Syth – Road to Infinity (Self-Released)Sunday, 20th January 2019
In looking at the history of Glasgow, UK metal band Syth, it’s evident that they understand how to pick themselves up and move forward through adversity. Breaking up a couple of times due to member shifts, they formed in 1999 and have released three EP’s and two full-lengths over the course of their time together – drummer Mark Connelly the longest running member since 2001 with the rest of the quintet a part of the activities since their debut full-length Warzone released in 2006. Road to Infinity as their third album is their first since 2009, and it’s quite a ten-track adventure into the lands of heavy/power metal along with some left-field diversity to ensure a dynamic listening experience.
At the core, the twin guitar assault, heads down rhythm section, and bevy of engaging melodic hooks on both the vocal and musical front ideally place Syth into the NWOBHM meets power/speed platform – where Iron Maiden, Saxon, UFO, Diamond Head and early Anthrax/Metallica cut their teeth. Quieter, thoughtful guitar measures that open “My Bitterness” soon give way to crunchier fare, upping the headbanging factor as the wah-wah supplementation and double kick swings lean towards some Iced Earth action. The old school tones present throughout songs like the almost ten-minute “Where Valkyries Cry” epic (love the narrative elements that weave into the lead guitar play) and the Painkiller-esque spirals and high note singing for “The Liar’s Eyes” should get the blood pumping and heart rates elevated. Executing a left-turn with some Celtic/folk inflections and handclaps for the otherwise electric instrumental “Highland Sting”, it’s natural that the cultural spirit of Thin Lizzy penetrates through the guitar and drum accents to make for an intense, circular effect to keep the head spinning.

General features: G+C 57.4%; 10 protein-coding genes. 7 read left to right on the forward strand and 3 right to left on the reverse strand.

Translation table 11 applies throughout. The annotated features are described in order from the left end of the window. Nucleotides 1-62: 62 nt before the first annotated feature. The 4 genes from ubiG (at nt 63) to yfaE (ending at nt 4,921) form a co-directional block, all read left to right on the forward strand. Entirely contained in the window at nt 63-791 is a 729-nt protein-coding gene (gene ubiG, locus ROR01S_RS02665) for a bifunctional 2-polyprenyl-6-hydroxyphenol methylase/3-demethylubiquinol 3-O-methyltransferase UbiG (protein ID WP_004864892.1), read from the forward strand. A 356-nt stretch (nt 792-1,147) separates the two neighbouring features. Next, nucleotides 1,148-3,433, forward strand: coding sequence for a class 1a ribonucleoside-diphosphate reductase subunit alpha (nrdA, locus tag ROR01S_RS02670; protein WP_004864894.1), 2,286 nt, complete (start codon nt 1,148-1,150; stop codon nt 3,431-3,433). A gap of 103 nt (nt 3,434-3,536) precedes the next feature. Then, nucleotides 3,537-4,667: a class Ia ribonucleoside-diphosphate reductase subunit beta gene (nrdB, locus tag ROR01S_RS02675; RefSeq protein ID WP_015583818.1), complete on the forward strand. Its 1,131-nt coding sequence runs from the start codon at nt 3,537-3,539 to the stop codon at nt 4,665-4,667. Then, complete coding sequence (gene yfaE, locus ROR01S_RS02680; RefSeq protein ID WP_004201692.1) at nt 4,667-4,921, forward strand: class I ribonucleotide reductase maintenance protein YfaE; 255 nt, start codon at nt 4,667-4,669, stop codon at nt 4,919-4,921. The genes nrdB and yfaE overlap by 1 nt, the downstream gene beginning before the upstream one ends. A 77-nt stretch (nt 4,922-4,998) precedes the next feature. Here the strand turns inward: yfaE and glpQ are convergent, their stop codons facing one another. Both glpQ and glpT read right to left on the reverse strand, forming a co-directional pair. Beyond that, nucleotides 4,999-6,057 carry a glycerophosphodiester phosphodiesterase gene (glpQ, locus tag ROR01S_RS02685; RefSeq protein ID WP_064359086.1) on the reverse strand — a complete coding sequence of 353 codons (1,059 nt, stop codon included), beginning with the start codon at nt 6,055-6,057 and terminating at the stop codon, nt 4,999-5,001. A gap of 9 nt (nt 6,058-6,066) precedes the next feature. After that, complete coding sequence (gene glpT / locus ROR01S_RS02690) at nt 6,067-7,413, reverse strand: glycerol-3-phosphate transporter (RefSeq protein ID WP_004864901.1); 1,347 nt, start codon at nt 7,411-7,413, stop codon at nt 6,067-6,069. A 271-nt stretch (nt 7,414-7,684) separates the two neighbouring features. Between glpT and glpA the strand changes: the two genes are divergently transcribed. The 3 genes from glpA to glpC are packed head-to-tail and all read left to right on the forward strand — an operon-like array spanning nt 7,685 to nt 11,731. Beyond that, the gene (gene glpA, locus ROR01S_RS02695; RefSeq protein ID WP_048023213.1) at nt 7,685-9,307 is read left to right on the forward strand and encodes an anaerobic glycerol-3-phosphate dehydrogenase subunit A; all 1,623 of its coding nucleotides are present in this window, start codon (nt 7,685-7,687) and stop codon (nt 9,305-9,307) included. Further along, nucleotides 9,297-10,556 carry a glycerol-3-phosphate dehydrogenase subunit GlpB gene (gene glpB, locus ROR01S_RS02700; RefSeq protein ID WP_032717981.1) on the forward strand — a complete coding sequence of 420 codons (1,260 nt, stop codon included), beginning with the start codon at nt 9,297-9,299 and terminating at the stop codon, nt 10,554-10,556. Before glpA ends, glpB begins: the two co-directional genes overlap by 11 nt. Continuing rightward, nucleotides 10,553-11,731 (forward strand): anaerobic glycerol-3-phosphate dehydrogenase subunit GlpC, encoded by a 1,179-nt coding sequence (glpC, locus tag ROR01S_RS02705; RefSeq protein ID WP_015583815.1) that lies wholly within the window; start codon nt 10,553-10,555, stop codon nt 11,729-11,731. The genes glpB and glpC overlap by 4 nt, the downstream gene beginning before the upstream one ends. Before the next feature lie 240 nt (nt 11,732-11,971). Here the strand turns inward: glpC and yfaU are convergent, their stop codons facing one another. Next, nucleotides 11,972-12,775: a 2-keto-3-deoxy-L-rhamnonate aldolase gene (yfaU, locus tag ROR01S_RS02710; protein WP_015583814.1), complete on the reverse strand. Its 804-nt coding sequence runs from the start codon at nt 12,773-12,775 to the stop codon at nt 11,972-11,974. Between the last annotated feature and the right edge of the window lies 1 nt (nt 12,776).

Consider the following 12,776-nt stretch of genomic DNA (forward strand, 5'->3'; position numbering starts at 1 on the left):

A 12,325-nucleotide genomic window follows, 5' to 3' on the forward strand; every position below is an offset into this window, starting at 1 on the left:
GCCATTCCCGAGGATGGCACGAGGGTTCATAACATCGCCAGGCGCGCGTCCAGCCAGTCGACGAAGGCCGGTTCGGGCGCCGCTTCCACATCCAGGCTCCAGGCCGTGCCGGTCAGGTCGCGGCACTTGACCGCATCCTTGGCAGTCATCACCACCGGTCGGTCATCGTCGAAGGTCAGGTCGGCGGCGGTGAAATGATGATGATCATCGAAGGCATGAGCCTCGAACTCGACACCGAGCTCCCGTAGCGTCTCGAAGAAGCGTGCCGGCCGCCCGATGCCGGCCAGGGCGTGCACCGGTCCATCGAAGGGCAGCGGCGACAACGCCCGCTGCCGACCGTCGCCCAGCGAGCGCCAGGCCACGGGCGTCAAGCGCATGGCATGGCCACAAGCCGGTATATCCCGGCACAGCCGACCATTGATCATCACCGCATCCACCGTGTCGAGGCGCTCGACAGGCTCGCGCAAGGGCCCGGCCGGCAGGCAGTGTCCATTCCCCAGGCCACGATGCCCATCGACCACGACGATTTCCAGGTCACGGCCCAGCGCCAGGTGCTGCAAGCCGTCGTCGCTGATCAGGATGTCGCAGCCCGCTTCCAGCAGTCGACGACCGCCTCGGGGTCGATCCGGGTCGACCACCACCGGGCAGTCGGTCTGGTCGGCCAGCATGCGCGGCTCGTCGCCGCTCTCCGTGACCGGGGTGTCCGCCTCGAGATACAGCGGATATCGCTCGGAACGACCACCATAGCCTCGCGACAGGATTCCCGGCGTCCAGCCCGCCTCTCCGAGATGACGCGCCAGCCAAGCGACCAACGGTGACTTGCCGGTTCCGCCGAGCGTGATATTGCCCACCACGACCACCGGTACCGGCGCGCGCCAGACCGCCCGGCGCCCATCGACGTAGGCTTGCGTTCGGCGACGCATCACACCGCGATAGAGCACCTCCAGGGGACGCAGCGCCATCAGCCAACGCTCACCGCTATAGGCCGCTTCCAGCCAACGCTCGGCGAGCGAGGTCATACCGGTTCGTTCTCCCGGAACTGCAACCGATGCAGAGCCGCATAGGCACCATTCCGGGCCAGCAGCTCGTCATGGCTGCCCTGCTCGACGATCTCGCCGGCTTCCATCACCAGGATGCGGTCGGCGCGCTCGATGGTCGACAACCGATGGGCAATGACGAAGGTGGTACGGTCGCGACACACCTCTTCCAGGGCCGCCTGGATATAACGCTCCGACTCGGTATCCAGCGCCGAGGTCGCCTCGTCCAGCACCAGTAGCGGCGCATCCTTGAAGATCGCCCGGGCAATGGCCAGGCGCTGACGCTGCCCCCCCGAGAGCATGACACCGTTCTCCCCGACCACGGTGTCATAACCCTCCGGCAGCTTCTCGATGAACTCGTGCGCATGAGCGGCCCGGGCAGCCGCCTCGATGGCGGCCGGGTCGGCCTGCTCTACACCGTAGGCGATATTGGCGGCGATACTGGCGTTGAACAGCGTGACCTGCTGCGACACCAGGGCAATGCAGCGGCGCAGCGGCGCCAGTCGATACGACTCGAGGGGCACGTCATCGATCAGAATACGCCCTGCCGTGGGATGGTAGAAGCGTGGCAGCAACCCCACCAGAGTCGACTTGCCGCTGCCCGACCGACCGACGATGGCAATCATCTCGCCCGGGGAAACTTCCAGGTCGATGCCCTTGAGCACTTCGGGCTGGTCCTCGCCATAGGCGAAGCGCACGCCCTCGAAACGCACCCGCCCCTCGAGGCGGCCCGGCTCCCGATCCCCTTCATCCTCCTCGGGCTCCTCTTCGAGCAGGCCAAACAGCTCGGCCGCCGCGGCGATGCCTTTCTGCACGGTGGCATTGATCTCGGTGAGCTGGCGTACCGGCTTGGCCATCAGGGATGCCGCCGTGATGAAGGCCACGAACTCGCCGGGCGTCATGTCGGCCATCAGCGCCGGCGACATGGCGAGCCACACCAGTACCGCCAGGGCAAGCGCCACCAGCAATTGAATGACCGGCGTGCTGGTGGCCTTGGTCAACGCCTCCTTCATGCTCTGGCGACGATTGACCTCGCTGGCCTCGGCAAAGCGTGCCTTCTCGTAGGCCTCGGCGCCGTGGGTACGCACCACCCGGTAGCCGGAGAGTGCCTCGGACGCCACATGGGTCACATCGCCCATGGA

Ending the record with the longest song for the 12:43 “Demons of the Kirk (Tam O’ Shanter’s Tale)”, you get the sense that you are going back and forth in a musical Tardis. incorporating a bevy of stop/starts, speedy riffs and tempos at times, the track settles back into a doom-laden story that has that riveting Maiden-esque atmosphere plus Dave Bissett’s magnificent vocal delivery (Dickinson, Dio, and Halford be proud). Road to Infinity has been years in the making, but the hard work pays dividends as these gentlemen crank out some serious power/NWOBHM that never loses interest. Syth hopefully can deliver a forth album sooner rather than later, as you can sense some future Keep It True or Headbangers Open Air offerings down the pike.